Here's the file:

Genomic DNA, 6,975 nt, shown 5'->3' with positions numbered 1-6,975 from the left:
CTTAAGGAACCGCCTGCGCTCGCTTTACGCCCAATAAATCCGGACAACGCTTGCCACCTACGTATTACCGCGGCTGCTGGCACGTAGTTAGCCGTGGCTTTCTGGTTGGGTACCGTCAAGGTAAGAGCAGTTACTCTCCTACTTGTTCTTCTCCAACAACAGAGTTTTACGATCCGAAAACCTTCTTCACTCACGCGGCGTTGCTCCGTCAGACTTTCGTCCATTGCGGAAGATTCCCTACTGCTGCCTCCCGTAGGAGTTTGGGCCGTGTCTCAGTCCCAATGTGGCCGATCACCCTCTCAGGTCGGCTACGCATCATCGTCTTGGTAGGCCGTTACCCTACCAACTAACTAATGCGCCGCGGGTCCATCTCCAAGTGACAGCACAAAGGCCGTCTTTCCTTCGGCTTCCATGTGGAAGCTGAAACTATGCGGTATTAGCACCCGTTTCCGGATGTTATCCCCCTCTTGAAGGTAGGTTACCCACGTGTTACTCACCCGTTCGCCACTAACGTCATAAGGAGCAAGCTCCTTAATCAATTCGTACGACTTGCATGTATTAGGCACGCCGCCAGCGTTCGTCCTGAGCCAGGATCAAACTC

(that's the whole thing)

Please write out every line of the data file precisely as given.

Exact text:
Genomic DNA, 6,975 nt, shown 5'->3' with positions numbered 1-6,975 from the left:
CTTAAGGAACCGCCTGCGCTCGCTTTACGCCCAATAAATCCGGACAACGCTTGCCACCTACGTATTACCGCGGCTGCTGGCACGTAGTTAGCCGTGGCTTTCTGGTTGGGTACCGTCAAGGTAAGAGCAGTTACTCTCCTACTTGTTCTTCTCCAACAACAGAGTTTTACGATCCGAAAACCTTCTTCACTCACGCGGCGTTGCTCCGTCAGACTTTCGTCCATTGCGGAAGATTCCCTACTGCTGCCTCCCGTAGGAGTTTGGGCCGTGTCTCAGTCCCAATGTGGCCGATCACCCTCTCAGGTCGGCTACGCATCATCGTCTTGGTAGGCCGTTACCCTACCAACTAACTAATGCGCCGCGGGTCCATCTCCAAGTGACAGCACAAAGGCCGTCTTTCCTTCGGCTTCCATGTGGAAGCTGAAACTATGCGGTATTAGCACCCGTTTCCGGATGTTATCCCCCTCTTGAAGGTAGGTTACCCACGTGTTACTCACCCGTTCGCCACTAACGTCATAAGGAGCAAGCTCCTTAATCAATTCGTACGACTTGCATGTATTAGGCACGCCGCCAGCGTTCGTCCTGAGCCAGGATCAAACTC